Articulating my WHY

I have been doing a lot of mindfulness work recently.  It isn’t something that I am particularly good at, or something that I’ve strived to make a focus until now.  The work isn’t easy, and it is my tendency to analyze and present facts, letting others form their own conclusions.   In this blog, I’ve always used my opportunities to present content that I hope helps to shine a light on things that are of interest to ParticipAid’s supporters.  It is with this in mind that I am taking a detour this blog to use some of my developing skills to take a look at why I choose to spend my time and energy with ParticipAid with the intent of letting you get to know me a little better and inspire you to take a look at why you count us among your interests.

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Who?

I’m just a normal guy.  I have the same time restrictions, the same fears and the same limitations as everyone else.  I have been very fortunate to have had a lot of opportunities to shape my world view.  I’ve been fortunate to travel giving me an appreciation of different cultures, and a general sense of acceptance and curiosity that give me confidence and excitement in approaching new situations.  I’ve worked, loved and lost people with life-altering disabilities.  I know that life is a gift, and that affirmation drives me to gratitude and action and to try (try!) to be someone who looks to enrich others before myself.  This stuff isn’t easy to do on a daily basis, but the desire to be my best self requires that I reflect and that I look ahead.  I am not these things at all times to all people, but it is a small part of how I get to my why.  Finally, I have an amazing example and partner in Dr. Erin Moore who lives her values each and every day.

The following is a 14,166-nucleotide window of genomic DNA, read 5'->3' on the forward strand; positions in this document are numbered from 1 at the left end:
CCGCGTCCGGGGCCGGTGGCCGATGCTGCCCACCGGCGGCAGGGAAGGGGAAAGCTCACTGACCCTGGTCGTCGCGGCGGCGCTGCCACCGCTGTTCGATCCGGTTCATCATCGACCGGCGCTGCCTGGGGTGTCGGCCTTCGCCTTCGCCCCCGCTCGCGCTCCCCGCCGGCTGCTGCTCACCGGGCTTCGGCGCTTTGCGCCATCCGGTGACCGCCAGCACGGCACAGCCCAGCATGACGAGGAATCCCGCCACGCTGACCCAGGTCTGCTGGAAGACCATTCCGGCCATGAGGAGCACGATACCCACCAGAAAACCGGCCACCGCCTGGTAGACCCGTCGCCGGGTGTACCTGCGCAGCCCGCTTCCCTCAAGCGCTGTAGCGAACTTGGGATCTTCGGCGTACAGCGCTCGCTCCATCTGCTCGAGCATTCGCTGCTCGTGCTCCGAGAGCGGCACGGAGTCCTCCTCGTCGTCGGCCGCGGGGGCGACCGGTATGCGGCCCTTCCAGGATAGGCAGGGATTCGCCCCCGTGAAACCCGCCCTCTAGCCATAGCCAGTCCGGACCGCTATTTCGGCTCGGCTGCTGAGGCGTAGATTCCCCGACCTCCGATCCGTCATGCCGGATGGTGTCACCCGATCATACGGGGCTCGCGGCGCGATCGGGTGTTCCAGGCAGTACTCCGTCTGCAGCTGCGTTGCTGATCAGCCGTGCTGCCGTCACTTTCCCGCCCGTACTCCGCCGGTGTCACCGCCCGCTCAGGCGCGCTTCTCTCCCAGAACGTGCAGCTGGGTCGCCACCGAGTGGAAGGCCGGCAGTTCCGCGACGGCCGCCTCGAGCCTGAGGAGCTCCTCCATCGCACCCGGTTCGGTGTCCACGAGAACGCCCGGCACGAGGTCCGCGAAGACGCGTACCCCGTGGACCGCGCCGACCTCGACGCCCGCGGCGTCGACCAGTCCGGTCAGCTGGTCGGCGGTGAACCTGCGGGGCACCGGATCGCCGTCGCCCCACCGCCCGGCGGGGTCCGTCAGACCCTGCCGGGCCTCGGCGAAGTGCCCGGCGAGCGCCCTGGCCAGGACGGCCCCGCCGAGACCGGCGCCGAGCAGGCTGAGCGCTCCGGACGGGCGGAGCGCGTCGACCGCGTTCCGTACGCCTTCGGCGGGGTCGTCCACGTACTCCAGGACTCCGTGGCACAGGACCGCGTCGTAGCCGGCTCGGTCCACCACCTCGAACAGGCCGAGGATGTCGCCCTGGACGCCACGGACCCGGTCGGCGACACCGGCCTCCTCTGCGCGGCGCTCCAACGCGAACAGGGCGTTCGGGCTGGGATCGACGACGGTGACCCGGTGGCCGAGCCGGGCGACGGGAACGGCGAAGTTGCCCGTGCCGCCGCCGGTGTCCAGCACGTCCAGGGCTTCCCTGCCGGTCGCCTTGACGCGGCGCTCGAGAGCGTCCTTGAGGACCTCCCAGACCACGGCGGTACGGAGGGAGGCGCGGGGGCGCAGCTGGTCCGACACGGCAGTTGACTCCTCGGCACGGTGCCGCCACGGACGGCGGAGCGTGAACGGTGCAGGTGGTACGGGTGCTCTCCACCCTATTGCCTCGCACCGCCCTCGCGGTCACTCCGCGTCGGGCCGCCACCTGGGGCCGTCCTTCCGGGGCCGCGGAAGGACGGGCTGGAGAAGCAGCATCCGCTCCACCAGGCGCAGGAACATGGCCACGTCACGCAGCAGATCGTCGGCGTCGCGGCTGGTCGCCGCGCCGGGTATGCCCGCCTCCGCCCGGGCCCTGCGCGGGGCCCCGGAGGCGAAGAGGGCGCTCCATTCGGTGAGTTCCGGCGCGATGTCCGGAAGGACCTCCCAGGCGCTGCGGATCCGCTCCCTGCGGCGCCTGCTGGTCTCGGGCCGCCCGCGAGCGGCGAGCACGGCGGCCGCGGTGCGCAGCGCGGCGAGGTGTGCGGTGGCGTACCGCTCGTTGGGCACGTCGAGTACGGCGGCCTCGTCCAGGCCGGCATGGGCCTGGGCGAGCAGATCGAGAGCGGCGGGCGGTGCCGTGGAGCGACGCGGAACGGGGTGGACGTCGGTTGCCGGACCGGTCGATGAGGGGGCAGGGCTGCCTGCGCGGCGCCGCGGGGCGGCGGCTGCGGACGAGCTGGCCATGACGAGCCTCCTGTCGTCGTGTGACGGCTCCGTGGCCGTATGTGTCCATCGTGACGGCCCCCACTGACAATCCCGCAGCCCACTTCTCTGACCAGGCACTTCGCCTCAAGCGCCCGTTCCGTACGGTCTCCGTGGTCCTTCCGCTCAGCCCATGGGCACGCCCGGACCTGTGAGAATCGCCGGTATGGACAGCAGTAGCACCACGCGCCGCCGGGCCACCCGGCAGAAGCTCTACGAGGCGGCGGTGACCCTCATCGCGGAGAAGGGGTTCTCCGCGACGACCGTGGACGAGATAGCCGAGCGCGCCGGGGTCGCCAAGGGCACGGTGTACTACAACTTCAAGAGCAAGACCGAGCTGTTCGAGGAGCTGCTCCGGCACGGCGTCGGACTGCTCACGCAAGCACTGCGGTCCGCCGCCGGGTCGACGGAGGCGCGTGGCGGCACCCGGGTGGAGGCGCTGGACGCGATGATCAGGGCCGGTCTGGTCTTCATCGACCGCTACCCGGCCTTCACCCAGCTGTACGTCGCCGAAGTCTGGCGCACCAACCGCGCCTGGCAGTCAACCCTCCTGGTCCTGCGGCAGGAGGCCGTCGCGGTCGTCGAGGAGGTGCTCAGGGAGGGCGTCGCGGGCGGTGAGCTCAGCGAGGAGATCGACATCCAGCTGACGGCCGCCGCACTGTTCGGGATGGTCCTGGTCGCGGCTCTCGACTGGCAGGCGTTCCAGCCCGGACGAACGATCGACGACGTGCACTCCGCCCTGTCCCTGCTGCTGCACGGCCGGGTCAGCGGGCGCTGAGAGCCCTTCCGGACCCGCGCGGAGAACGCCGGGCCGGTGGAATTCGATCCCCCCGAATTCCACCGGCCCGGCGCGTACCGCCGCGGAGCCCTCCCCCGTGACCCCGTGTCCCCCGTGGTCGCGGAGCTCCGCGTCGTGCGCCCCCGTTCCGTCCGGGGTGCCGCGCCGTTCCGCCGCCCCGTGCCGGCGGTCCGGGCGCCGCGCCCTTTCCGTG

What?

I never intended to be a part of ParticipAid.  ParticipAid as it exists today was never going to be a thing.  One event caused a cascade of previously unanticipated results.  The 2015 earthquakes in Nepal set off a series of events that changed my life.  It tested me physically and emotionally.  I had absolutely no idea what I was going to encounter, but I knew that I had to be there.  The experience and the work that we did have been well documented, but needless to say it was a life-changing experience.  The interesting thing about it is that it also invigorated me in ways I had never felt.  This is a tricky emotion to analyze in that context.  There is a certain amount of hubris that can color these emotions that is commonly referred to as a “savior complex”.  It is a humbling thing to reflect on the motivations and the accompanying emotions with this in mind.  For me, it took time and distance to unravel my initial drive, wholly instinctive, and why I wanted to continue the work.  What I arrived at was that I cared about the work, I cared about the people, and I cared about creating something that would eventually outreach and outlast any single action that I could take.  I do my best to keep this top of mind, and I always strive to make sure that my motivations parallel the guiding principles of ParticipAid’s mission.

Our dental team after 2018 health camp in Karmidanda, Nepal.

Our dental team after 2018 health camp in Karmidanda, Nepal.

Where and With Whom?

It’s in Nepal.  It’s in Oregon.  It’s online.  The people in Nepal took me in before any of this.  The folks we work with and for have an instant capacity for generosity, acceptance and warmth that I hadn’t before experienced.  It made my initial decision to hop on a plane into the unknown much less intimidating.  Again, that was an instinctual move on my part, done with very little thought of my own well-being, but knowing that I was going to a place where people were both in need and would accept and help me during their most trying time made it much easier to make the move.

Moving forward, we are so fortunate to be able to share our work with a growing number of people thanks to our service learning trips.  ParticipAid piloted a program last year to bring healthcare professionals from around the world to share their expertise treating patients while participating in a curated educational curriculum.  Participants engaged in cultural experiences, learned about participatory development from experts, and used their skills along to treat hundreds of men, women and children in rural Nepal.  We are excited to grow this program in the coming years by offering continuing education credits to qualified participants starting this year!

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My people are my Why.